I came across the following story while reading The Mormon Experience: A History of the Latter-day Saints by Leonard Arrington and Davis Bitton. It deeply saddened me and I felt the need to share it with someone. My wife became the unwilling person I shared it with. Part way through the story, she asked me to stop because it horrified her so deeply. But I told her that I needed to finish telling the story because it was a reminder to me that the 19th century world was alien to a 21st century middle class American living comfortably in my nice neighborhood. My Mormon ancestors dealt with horrors and difficult moral choices that I hope to never face.
Many of you will wonder what my purpose is in sharing this story. I have no real purpose except that it moved me and drew me closer to the conditions that both 19th century Mormons and Native Americans lived in. In understanding their difficult lives better, I understand them a bit better.
And I just felt the need to remember Sally.
One problem encountered by the Mormons in relation to the Indians was the rather extensive slave trade in the Great Basin. Various groups of Mexicans and Ute Indians circulated through the territory buying or stealing children of the weaker tribes for sale to Mexicans. … The whole business was repulsive to the Mormons, but there was no easy solution, inasmuch as stopping the trade would suspend an important source of Indian revenue. The nature of the dilemma was illustrated during the winter of 1848-49 when a band… came into the Salt Lake Valley desiring to trade. They had previously taken two girls about four and five years old as prisoners and wanted to sell them. When the Mormons declined, the enraged chief took one of the girls by the heels and dashed her brains out on the hard ground, “after which he threw the body towards us, telling us we had no hearts, or we would have bought it and saved its life.” Charles Decker, a young scout and brother-in-law of Brigham Young, moved quickly to prevent the same thing from happening to the other girl, and purchased her with his rifle and pony.[John R. Young wrote] She was the saddest-looking piece of humanity I have ever seen. They had shingled her head with butcher knives and fire brands. All the fleshy parts of her body, legs, and arms had been hacked with knives, then fire brands had been stuck into the wounds. She was gaunt with hunger, and smeared from head to foot with blood and ashes. After being washed and clothed, she was given to President [Brigham] Young and became as one of his family. They named her Sally.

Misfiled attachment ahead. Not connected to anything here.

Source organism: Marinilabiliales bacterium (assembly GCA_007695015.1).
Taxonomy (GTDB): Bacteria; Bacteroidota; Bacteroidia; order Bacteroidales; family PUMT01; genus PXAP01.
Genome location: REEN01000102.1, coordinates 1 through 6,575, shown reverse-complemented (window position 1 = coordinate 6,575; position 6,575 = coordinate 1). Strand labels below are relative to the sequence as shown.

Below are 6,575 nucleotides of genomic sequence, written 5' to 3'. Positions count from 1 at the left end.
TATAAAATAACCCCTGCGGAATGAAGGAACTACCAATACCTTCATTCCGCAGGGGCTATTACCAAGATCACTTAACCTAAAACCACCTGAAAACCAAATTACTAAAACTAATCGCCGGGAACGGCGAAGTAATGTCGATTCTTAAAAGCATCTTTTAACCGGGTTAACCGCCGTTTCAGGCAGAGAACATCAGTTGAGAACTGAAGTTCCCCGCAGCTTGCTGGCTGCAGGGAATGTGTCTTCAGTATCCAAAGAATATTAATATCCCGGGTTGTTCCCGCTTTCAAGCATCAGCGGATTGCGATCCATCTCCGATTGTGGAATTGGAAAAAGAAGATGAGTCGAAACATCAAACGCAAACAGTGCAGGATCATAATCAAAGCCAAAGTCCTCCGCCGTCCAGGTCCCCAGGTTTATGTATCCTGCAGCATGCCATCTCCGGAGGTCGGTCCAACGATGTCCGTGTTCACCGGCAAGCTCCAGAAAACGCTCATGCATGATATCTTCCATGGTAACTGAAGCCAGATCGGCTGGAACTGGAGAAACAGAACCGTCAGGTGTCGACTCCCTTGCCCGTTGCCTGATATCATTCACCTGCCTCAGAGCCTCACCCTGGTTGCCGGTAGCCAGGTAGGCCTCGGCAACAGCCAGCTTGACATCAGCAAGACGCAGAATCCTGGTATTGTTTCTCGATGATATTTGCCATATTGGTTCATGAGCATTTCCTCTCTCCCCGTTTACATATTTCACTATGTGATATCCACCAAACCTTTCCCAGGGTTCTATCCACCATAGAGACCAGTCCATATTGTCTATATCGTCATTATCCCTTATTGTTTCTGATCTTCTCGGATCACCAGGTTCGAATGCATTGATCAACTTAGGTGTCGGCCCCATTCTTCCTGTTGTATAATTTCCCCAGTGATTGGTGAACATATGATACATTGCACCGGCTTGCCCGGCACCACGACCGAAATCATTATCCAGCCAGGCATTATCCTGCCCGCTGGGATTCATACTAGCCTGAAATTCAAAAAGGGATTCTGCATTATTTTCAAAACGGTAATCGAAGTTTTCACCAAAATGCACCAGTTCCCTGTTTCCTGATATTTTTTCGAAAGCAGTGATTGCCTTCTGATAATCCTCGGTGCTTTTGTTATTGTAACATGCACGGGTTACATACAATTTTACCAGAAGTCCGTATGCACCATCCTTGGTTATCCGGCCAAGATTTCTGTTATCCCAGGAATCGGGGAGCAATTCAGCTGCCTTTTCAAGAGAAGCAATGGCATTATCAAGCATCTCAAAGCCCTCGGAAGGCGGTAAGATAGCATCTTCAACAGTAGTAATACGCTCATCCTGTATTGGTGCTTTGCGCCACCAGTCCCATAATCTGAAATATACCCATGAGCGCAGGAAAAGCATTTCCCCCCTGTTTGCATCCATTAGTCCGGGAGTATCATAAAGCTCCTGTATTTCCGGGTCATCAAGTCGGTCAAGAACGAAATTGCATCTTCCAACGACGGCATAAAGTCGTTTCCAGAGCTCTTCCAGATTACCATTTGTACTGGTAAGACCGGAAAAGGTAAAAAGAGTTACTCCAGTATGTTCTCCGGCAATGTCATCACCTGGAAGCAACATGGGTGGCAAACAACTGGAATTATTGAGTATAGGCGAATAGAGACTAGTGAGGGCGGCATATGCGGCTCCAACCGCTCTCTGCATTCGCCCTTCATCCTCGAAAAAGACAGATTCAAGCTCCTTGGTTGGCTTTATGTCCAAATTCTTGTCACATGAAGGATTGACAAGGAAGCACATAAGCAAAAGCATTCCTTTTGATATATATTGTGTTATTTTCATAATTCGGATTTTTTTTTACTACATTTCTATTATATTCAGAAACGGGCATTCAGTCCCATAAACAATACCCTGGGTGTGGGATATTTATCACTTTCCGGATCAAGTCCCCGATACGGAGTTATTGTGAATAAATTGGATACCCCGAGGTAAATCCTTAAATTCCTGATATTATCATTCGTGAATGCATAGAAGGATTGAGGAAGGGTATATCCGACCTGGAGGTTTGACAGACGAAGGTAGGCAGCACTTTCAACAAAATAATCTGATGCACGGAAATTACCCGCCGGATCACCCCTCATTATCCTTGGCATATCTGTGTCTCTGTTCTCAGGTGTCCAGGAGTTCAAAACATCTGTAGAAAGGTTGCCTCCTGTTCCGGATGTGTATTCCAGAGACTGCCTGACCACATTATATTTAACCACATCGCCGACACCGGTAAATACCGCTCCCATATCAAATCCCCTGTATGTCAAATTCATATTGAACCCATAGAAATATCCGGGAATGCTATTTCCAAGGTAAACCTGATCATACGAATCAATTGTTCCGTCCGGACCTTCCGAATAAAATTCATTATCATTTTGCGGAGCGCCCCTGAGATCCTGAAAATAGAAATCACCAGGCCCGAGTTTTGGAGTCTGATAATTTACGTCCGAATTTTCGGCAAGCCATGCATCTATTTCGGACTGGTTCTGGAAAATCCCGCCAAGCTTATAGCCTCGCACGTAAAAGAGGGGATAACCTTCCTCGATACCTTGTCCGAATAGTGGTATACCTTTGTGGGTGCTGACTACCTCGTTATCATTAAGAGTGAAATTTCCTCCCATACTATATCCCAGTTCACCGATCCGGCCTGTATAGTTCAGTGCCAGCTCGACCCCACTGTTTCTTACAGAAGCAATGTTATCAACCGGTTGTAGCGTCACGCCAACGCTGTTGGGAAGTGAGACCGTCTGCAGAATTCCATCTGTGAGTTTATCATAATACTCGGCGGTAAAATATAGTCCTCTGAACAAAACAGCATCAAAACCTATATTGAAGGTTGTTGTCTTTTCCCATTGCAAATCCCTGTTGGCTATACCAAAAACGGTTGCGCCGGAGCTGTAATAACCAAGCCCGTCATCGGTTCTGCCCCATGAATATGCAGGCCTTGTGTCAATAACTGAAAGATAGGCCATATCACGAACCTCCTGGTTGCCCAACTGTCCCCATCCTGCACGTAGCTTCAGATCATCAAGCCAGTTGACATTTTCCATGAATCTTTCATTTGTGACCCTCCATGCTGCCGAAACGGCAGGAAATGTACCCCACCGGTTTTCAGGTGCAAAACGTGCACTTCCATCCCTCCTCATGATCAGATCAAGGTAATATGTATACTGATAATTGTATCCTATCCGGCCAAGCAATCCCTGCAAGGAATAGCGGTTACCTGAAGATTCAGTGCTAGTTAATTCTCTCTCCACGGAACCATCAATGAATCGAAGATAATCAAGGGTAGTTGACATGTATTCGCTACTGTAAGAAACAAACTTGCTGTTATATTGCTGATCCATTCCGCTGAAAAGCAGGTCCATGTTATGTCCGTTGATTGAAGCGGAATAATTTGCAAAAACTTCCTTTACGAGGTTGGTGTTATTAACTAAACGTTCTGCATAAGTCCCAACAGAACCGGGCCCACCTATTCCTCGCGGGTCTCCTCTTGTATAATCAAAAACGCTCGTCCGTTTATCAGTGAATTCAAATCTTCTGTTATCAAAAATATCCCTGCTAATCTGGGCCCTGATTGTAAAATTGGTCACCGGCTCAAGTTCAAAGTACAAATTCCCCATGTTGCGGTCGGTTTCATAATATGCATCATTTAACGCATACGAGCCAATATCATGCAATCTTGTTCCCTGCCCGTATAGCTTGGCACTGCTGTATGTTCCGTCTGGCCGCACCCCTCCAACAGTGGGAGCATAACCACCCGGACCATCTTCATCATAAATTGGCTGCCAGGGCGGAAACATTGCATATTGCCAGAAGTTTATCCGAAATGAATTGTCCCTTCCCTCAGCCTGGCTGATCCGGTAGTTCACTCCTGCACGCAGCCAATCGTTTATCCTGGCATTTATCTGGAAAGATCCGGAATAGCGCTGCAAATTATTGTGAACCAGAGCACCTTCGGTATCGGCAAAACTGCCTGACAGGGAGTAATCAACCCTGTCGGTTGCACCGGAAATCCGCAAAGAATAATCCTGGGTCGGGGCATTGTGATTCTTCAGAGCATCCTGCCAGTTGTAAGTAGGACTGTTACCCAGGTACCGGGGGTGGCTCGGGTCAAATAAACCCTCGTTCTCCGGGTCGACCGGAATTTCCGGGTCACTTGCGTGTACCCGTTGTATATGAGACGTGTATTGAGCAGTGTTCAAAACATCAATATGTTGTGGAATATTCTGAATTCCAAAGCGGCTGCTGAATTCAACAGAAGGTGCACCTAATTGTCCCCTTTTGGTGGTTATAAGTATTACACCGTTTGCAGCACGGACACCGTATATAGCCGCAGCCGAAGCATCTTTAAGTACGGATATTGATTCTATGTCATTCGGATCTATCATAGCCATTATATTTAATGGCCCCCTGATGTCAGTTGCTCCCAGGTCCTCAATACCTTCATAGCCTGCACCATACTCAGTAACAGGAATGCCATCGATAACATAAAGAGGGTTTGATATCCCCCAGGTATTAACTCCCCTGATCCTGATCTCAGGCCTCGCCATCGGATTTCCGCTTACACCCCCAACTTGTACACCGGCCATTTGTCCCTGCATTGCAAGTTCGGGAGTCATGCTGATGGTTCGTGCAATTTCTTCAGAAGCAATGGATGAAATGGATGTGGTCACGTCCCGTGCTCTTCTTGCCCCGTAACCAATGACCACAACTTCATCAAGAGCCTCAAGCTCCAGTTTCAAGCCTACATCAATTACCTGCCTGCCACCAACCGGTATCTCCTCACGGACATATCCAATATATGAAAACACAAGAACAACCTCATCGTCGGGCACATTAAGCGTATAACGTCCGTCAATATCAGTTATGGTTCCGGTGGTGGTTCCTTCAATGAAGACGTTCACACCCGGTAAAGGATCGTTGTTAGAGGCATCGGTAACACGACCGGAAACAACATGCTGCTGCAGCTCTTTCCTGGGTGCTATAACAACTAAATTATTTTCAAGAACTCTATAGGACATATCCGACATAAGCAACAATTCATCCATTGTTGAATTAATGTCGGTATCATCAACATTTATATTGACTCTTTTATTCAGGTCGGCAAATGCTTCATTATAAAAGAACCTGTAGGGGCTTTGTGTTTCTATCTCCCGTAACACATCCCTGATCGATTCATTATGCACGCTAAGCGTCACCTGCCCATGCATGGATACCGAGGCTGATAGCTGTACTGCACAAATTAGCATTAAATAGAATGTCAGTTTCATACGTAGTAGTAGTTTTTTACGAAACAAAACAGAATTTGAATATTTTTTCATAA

After this experience Brigham Young encouraged his followers to adopt Indian children offered for sale.
This ends the story in the main text of the book. But as it turns out, the rest of the story is told in the footnotes:
Sally became famous for her excellent cooking. On one occasion, when she was serving a group of chieftains at Brigham Young’s table, the Pahvant chief, Kanosh, fell in love with her and tried to buy her from Brigham Young. Young would not sell her, but said she was free to accept Kanosh’s offer if she wished. She refused, but Kanosh was persistent, and ultimately she did accept his proposal. He built her a “white man’s house” and allowed her to follow “white man’s ways.” Later Kanosh married another Indian woman, this time a tradition-oriented female, who hated Sally and her white customs. One day when Kanosh was away, she killed Sally and buried her in a shallow grave. When Kanosh returned and found Sally gone, he suspected what had happened and angrily hunted until he found her grave. “In his grief he seized the murderess, and would have burned her at the stake, but white men interfered. In due time the Indian woman confessed her guilt, and in accordance with the Indian concept justice, offered to expiate her crime by starving herself to death. The offer was accepted, and on a lone hill in sight of the village, a wik-i-up was constructed of dry timber. Taking a jug of water, the woman silently walked toward her living grave. Like the rejected swan, alone, unloved, in low tones she sang her own sad requiem, until her voice was hushed in death. One night when the evening beacon fire was not seen by the villagers, a runner was dispatched to fire the wick-i-up, and retribution was complete.”
(From The Mormon Experience, p. 150 and footnote 20.)